Supreme founder and owner, James Jebia has always cited APC as one of his inspirational labels so it came as no surprise when the two brands collaborated on a capsule back in ’09. The 2 piece collection perfectly combined the design aesthetic of two icons, with carefully considered co-branding and subtle details that make this one for the real OG Supreme heads. The collections consisted of two different pieces, a pair of premium raw selvedge jeans and a graphic t-shirt. The denim took cue from A.P.C.’s iconic New Standard with hard-wearing Japanese selvedge denim which is designed to break in with use from its dry, rigid state for a completely personalised fit and feel. This was of contrast to the regular pre-washed jeans that were favoured at that time, especially amongst skater community. This is an example of how Supreme not only successfully spreads and elevates style, but also spreads thought and information. The “F*ck ‘Em!” embroidery on the rear pocket later got lampooned in the short-lived television show How to Make It In America where brand Crisp knocked it off with”F*ckin’ Crisp!”.
6. S/S 15 Supreme X The North Face
Since its inception back in S/S 07, Supreme’s collaboration with The North Face has become one of the brands most successful seasonal capsules. Each season the the brand surprises with unexpected and obscure designs that pair TNF’s technical apparel with Supreme’s streetwear design. Their S/S 15 collab proved no different with a jaw-dropping collection of technical denim pieces that include an expedition style jacket and pants along with coordinated duffel bags and trek style hat, all of which featured Gore Windstopper 3-layer denim. While it seemed more right for winter than summer, the understated and technical design of the collection was still a big hit for fans worldwide.
7. S/S 14 Kung Fu Jacket
Supreme is never one to skirt away from quirky style risks. Known for their streetwear reiterations of military or traditional uniforms, the brand threw a curveball for summer 14 when they released this denim take on the classic Chinese Mao jacket. Complete with signature Mandarin collar and frog fastening and rendered in light stonewash denim, the item was instant hit (and immediate sell-out) with Supreme fans.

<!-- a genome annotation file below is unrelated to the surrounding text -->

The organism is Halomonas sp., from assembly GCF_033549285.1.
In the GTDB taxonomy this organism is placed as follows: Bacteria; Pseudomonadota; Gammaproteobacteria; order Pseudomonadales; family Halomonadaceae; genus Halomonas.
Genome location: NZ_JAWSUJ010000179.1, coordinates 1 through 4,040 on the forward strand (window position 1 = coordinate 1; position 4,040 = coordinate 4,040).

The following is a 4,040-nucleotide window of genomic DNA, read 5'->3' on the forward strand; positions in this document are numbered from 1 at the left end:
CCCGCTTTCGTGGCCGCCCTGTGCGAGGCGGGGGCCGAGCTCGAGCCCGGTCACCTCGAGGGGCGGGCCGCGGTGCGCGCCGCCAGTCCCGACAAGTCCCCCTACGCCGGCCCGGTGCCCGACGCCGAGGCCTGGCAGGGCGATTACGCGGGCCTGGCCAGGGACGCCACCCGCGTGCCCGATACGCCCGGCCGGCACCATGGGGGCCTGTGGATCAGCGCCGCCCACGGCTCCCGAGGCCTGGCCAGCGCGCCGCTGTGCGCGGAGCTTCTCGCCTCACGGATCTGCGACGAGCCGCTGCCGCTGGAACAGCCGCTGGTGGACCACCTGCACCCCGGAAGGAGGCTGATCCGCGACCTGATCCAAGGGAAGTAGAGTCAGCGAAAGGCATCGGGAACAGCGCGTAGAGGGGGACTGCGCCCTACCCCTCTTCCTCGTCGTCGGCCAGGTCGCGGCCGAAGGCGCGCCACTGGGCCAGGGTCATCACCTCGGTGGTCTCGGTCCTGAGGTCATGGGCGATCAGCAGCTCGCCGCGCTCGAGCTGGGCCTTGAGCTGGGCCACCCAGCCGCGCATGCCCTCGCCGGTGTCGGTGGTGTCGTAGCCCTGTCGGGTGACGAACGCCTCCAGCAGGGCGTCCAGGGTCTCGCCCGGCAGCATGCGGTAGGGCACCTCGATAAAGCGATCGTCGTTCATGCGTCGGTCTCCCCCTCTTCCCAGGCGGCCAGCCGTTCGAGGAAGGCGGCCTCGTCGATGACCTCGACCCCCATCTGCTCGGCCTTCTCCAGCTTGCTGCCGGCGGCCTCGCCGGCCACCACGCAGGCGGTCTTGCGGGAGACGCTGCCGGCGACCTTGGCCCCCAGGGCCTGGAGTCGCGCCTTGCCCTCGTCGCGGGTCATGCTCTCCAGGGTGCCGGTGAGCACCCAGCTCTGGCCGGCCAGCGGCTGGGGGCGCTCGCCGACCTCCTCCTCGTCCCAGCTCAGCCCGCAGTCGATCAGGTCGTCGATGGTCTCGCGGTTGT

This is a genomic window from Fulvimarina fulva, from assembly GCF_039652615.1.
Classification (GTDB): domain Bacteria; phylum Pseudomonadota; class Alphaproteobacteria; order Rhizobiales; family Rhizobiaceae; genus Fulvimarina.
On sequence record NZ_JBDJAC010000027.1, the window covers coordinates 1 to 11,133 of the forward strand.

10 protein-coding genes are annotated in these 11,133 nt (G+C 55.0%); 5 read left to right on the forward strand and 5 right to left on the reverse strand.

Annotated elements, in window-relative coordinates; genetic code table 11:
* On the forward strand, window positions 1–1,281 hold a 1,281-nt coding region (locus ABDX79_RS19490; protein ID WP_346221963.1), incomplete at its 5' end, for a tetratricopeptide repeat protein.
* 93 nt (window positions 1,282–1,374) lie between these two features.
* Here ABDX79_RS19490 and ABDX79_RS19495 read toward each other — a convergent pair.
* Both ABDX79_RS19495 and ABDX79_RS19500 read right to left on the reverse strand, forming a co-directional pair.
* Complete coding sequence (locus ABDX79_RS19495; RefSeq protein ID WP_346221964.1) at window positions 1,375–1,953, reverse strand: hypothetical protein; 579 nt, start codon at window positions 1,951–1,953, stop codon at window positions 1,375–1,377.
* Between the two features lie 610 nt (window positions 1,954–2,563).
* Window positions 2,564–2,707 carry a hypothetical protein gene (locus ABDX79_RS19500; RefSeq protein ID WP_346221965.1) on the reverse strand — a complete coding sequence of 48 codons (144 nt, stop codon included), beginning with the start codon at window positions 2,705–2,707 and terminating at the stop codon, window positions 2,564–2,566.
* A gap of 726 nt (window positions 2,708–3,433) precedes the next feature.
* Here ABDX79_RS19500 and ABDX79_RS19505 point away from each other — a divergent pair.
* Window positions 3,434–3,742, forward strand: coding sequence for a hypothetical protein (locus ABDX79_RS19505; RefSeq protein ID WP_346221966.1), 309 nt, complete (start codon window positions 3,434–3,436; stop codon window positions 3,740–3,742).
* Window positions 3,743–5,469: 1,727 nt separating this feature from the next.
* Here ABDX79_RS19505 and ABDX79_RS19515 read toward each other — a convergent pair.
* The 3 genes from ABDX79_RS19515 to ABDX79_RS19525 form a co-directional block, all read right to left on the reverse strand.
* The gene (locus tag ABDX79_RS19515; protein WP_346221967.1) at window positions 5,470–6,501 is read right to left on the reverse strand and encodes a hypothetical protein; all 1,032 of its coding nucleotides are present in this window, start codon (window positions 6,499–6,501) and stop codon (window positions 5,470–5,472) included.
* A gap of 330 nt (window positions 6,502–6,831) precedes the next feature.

8. S/S 16 Supreme x Black Sabbath
This year, Supreme teamed up with legendary heavy metal band Black Sabbath for a collection of goods that were inspired by the artwork of the British bands early releases. One of the key pieces of the collection was this trucker jacket, offered in stonewash and black, and featuring Sabbath’s debut album (Black Sabbath) artwork. The image features a depiction of Mapledurham Watermill, situated on the River Thames in Oxfordshire, England. Standing in front of the watermill is a figure dressed in black. The name of the woman pictured on the front cover is forgotten, though guitarist Iommi says that she once showed up backstage at a Black Sabbath show and introduced herself.
9. A/W 11 Supreme X Levi’s
Supreme has great products and much of its designs gives consumers good value. The brands designers certainly have an acute eye for vintage style and classic product that not only has unique style and flash, but also longevity. This early collaboration is example of this, with a selection of Levi’s most iconic products from its 70s Orange Tab range. An unusual selection in itself, as the orange tab is usually associated with its hippy design references, Supreme successfully manages to reinterpret this archival look for its more streetwear conscious consumer with an on-point suede trucker jacket, chambray workshirt and matching bucket hat.
10.S/S 14 Denim Parka
An item that truly embodies early-90s skate style, this denim parka is one of the brands lesser known and understated denim pieces. The coat features Supreme’s classic font that was introduced in ’94. This re-appropriation of Andre Courreges classic logo gave the new skate shop another version of its namesake on a T-shirt. This would clearly evolve into something bigger than the brand expected, as its small batch of T-shirts were beginning to sell out among all the neighborhood kids, including this very popular version, the origins of which few were privy.